Russian redeployment of forces from the area to defend against a counteroffensive in Kherson in the south likely prompted and facilitated the counterattacks, the Institute said. Ukraine’s General Staff reported steady Russian missile and air strikes on military and civilian targets in the east and south of the country.

 According to its regular update on Facebook, Ukrainian troops are holding their positions and preventing Russian forces from advancing deeper into the country.

The US called on Russia to stop what it said was a systematic campaign to imprison hundreds of thousands of Ukrainians, including children, deemed a threat to its invasion of the country.

The administration has evidence that officials in Putin’s administration are overseeing what it calls “filtration operations.” US Ambassador to the United Nations Linda Thomas-Greenfield presented that evidence to a meeting of the UN Security Council on Wednesday.

Ukrainian citizens, adults and children, have been “interrogated, detained, and forcibly deported, and some of them sent to very remote areas,” Thomas-Greenfield told reporters at the UN in New York. She said some had been harassed or tortured. “They’ve had their biometric data captured, identification documents confiscated, and all means of communication cut off,” Thomas-she added.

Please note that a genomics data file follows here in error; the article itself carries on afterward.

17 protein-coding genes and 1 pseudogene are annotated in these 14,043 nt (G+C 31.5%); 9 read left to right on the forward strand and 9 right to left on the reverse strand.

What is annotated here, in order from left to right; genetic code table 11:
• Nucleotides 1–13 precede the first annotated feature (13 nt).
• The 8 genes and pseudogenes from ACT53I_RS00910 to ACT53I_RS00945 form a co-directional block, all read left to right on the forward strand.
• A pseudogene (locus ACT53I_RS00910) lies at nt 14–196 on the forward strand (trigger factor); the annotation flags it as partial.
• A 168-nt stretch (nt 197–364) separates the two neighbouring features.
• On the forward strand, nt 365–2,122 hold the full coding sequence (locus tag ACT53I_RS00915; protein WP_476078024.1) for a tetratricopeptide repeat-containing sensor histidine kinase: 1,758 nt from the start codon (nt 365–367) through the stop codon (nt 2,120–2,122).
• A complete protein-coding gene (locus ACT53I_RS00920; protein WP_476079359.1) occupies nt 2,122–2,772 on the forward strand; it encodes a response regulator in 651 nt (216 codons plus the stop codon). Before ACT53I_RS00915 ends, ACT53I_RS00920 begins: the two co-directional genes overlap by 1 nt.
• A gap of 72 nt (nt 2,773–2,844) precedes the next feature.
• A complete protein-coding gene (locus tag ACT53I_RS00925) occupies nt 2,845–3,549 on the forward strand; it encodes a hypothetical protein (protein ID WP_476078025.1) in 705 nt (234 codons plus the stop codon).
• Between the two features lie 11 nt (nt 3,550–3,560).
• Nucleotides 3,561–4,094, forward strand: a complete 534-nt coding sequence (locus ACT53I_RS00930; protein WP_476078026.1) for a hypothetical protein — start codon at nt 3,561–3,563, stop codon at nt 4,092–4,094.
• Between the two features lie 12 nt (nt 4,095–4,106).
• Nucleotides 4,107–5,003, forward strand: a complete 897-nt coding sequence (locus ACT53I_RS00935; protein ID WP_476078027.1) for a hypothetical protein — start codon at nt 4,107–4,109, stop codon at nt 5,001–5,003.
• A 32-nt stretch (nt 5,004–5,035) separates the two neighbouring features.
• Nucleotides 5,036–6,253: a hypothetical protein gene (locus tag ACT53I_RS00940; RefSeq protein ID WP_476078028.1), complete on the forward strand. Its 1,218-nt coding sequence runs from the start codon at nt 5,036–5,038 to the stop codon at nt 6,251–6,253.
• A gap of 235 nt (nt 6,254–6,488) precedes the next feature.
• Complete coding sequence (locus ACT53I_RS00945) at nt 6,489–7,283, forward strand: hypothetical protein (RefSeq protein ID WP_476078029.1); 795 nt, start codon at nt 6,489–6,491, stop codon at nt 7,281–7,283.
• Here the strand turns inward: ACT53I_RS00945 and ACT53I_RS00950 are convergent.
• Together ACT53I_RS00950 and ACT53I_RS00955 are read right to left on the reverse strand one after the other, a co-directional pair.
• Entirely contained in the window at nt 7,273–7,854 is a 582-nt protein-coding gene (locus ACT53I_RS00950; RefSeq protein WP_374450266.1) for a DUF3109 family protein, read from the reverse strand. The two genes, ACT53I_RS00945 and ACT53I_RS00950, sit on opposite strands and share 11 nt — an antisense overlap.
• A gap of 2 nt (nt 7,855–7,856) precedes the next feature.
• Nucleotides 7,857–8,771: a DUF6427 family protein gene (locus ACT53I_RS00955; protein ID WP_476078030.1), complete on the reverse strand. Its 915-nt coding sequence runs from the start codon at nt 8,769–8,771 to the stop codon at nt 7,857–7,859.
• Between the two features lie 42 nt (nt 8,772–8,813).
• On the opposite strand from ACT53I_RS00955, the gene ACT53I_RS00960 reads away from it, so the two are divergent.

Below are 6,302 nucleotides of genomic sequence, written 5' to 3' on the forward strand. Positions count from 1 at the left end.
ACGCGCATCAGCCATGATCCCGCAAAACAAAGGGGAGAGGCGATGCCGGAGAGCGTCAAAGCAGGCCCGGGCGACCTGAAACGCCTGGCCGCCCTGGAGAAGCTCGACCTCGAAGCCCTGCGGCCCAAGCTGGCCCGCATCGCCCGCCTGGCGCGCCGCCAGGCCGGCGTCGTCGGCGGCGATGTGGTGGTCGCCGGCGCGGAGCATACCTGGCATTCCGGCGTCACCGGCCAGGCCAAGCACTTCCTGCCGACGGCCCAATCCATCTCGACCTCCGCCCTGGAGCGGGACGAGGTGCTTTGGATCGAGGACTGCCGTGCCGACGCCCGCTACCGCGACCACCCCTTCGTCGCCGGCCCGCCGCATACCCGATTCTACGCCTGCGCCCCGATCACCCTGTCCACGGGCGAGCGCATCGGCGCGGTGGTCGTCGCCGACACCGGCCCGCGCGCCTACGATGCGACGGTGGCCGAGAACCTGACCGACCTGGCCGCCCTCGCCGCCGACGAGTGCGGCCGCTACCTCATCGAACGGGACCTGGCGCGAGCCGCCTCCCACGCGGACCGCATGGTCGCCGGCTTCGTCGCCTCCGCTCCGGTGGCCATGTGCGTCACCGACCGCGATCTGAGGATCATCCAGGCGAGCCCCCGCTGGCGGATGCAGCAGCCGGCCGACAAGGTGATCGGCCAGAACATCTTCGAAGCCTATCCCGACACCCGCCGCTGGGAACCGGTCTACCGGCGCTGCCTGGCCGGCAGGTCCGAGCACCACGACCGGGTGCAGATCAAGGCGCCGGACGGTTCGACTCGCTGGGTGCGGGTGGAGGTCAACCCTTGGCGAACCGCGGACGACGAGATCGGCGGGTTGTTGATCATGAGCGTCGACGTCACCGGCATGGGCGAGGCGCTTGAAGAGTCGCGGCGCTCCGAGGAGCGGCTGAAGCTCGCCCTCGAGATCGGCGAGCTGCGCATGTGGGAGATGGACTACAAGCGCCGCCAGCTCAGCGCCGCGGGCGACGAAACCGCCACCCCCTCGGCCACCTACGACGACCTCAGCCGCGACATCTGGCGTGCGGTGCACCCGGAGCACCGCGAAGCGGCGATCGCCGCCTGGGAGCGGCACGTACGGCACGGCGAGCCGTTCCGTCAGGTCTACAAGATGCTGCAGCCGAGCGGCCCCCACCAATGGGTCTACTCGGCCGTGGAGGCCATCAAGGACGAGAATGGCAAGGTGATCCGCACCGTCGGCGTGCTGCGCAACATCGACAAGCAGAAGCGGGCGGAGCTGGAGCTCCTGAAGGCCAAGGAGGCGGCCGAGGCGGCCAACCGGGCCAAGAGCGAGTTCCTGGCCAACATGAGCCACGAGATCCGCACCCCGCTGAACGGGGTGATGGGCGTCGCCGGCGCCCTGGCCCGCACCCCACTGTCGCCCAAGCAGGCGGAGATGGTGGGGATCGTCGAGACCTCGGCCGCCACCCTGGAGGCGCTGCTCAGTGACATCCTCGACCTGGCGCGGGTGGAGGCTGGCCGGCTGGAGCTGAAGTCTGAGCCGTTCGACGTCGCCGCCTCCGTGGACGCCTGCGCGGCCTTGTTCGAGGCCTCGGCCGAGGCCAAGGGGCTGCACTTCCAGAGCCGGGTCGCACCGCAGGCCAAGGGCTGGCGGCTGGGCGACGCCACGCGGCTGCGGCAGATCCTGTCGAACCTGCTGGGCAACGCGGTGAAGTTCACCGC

Officials from the United Nations and Russia met in Geneva on Wednesday to discuss eliminating bottlenecks to food and fertilizer trade from Russia and fully implementing an agreement previously signed in Istanbul, a spokesperson for the UN secretary-general said at a media briefing.

Alongside the Ukraine grain-export deal that was signed in late July, the UN also pledged to facilitate Russia’s crop and fertilizer trade to help relieve global shortages. Russia is collecting a bumper wheat harvest this year, but its export pace lags the prior season.